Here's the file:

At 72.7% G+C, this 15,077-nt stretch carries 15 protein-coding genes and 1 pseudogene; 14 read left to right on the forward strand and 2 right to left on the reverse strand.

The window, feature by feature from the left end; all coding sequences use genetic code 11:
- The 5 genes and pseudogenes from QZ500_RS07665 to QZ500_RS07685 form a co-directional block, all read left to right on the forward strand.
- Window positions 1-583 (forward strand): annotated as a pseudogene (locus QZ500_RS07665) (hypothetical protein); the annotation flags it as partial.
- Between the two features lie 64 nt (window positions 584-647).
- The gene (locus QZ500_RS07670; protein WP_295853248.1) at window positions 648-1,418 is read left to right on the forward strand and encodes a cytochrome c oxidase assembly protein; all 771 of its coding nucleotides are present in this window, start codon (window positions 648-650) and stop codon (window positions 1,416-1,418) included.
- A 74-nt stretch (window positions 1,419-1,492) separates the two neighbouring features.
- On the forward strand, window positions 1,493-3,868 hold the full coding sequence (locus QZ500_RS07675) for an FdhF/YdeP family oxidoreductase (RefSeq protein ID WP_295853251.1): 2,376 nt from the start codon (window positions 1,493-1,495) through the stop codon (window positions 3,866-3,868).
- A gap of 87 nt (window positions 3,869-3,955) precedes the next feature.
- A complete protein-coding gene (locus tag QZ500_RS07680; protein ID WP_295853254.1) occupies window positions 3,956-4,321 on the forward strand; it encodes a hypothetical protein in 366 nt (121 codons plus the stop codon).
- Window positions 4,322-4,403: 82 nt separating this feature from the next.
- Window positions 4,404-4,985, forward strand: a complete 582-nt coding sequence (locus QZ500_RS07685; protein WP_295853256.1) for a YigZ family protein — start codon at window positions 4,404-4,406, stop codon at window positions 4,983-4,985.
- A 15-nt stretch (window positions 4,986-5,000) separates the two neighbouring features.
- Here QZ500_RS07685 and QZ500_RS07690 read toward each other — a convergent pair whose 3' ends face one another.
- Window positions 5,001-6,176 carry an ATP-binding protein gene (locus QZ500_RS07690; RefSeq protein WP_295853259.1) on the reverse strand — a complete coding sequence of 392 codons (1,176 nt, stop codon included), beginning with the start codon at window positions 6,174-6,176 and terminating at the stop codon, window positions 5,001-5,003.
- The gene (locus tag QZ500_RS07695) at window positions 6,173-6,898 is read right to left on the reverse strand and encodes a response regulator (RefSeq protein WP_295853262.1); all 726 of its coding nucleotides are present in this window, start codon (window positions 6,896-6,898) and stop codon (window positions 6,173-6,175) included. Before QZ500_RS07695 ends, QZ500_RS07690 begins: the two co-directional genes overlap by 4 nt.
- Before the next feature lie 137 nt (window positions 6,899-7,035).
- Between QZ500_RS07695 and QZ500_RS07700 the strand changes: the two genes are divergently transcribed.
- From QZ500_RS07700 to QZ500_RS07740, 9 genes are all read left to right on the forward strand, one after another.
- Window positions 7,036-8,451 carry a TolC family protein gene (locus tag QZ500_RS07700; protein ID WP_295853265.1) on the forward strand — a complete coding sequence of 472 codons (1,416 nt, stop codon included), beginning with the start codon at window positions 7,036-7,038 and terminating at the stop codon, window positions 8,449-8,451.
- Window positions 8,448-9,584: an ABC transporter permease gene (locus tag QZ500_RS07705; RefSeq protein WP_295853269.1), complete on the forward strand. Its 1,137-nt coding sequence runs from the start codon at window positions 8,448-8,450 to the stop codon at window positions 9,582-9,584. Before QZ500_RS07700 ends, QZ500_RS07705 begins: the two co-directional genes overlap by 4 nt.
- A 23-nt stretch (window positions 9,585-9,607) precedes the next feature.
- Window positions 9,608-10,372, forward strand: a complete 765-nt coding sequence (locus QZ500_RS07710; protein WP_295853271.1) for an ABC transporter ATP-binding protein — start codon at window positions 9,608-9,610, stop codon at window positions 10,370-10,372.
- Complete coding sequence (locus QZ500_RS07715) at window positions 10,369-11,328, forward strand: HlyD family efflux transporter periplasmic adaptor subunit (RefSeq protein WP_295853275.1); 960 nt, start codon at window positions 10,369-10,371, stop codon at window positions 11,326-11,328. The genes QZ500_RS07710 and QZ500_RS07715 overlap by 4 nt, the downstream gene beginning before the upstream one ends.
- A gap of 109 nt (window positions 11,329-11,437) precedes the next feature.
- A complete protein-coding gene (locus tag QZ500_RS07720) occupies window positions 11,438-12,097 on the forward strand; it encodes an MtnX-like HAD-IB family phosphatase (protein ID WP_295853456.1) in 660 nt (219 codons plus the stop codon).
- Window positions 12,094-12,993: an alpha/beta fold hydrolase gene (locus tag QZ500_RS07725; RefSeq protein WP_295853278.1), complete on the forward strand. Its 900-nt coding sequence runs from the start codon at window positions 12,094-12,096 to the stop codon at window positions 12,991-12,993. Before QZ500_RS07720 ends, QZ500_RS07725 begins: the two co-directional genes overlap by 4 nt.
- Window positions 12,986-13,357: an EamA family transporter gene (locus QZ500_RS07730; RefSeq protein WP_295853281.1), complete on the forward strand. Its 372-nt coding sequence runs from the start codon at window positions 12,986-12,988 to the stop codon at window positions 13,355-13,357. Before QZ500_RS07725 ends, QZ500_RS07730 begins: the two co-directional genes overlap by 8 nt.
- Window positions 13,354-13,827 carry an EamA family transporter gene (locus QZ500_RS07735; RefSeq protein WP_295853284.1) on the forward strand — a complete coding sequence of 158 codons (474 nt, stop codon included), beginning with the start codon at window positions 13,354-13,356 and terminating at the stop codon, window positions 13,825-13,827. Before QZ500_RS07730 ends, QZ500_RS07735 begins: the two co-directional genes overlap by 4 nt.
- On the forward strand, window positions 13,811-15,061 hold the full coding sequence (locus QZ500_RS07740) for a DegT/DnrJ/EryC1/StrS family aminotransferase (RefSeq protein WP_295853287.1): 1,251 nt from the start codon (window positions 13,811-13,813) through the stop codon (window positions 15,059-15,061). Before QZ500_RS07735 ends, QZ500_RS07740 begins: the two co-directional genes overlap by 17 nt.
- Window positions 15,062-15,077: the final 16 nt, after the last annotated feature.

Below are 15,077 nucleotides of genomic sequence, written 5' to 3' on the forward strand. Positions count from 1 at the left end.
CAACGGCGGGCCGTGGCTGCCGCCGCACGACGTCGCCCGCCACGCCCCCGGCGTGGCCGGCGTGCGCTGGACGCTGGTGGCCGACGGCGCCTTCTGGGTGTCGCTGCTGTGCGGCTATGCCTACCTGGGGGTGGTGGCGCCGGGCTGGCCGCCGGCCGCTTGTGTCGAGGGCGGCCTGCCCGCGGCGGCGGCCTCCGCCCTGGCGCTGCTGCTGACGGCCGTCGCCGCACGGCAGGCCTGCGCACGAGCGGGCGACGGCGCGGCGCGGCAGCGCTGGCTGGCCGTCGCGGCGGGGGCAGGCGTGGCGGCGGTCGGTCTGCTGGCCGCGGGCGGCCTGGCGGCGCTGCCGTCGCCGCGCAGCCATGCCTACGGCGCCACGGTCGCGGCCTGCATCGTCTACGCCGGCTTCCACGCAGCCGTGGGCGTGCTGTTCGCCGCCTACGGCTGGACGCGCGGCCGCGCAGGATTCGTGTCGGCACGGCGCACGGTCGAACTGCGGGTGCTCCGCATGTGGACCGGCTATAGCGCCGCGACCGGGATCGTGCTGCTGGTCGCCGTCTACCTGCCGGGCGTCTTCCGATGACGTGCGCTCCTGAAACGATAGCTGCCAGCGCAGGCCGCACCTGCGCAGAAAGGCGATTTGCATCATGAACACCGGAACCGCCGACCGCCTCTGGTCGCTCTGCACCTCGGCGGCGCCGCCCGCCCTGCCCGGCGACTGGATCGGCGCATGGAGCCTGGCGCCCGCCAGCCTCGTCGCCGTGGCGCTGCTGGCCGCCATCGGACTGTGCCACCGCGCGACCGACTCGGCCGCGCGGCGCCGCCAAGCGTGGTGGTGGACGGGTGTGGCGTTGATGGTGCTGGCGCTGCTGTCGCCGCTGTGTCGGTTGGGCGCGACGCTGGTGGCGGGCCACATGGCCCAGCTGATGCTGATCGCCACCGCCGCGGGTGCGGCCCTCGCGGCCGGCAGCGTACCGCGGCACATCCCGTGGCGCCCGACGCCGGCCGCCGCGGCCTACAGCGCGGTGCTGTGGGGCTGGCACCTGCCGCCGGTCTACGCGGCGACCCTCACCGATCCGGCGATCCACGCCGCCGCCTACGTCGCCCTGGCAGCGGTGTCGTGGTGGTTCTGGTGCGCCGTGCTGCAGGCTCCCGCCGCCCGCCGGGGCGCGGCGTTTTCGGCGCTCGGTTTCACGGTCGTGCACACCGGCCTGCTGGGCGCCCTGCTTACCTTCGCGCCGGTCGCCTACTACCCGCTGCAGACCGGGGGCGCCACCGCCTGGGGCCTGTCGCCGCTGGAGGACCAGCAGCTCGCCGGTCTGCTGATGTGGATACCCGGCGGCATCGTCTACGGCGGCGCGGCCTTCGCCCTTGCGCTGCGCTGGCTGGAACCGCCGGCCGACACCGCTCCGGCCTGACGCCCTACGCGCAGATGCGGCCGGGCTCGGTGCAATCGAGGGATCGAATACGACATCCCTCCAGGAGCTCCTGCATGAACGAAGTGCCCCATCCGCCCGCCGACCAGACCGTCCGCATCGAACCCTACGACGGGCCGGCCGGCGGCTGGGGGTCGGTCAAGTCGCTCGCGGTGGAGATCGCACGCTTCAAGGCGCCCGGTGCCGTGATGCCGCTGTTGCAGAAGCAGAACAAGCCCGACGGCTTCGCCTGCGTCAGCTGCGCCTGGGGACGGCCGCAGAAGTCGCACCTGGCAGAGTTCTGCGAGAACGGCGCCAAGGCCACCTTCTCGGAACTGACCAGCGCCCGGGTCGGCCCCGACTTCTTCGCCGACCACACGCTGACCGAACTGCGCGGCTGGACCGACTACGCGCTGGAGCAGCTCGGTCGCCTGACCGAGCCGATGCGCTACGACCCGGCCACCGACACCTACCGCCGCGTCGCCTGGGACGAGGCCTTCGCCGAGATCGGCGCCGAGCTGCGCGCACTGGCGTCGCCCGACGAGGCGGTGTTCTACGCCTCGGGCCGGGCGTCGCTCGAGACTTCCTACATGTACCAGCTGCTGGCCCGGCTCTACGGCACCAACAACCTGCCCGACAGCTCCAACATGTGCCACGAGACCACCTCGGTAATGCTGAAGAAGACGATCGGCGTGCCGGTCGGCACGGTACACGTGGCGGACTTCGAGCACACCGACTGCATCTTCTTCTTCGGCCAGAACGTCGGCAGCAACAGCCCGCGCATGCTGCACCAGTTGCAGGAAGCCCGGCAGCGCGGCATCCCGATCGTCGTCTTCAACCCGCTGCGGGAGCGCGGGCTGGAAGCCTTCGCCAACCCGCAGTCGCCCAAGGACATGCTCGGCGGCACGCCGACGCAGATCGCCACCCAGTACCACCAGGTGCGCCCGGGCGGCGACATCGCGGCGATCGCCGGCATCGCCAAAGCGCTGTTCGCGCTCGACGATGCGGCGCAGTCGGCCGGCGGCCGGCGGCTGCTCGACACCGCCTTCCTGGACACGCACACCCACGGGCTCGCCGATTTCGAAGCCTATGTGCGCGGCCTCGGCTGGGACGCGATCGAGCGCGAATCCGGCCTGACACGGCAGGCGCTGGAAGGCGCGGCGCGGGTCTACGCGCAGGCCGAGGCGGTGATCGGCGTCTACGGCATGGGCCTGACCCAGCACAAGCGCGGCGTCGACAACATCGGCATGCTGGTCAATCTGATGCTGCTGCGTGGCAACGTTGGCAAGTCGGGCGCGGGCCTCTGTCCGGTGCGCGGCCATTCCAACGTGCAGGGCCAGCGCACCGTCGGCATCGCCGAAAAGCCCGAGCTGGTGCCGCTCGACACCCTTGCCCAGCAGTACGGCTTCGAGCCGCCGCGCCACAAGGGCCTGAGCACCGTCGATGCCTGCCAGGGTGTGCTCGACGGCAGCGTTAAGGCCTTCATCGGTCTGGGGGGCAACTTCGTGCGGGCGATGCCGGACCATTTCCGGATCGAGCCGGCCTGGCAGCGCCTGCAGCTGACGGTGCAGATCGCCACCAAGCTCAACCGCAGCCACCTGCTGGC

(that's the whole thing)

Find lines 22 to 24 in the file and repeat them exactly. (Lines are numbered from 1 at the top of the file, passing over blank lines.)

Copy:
- A 23-nt stretch (window positions 9,585-9,607) precedes the next feature.
- Window positions 9,608-10,372, forward strand: a complete 765-nt coding sequence (locus QZ500_RS07710; protein WP_295853271.1) for an ABC transporter ATP-binding protein — start codon at window positions 9,608-9,610, stop codon at window positions 10,370-10,372.
- Complete coding sequence (locus QZ500_RS07715) at window positions 10,369-11,328, forward strand: HlyD family efflux transporter periplasmic adaptor subunit (RefSeq protein WP_295853275.1); 960 nt, start codon at window positions 10,369-10,371, stop codon at window positions 11,326-11,328. The genes QZ500_RS07710 and QZ500_RS07715 overlap by 4 nt, the downstream gene beginning before the upstream one ends.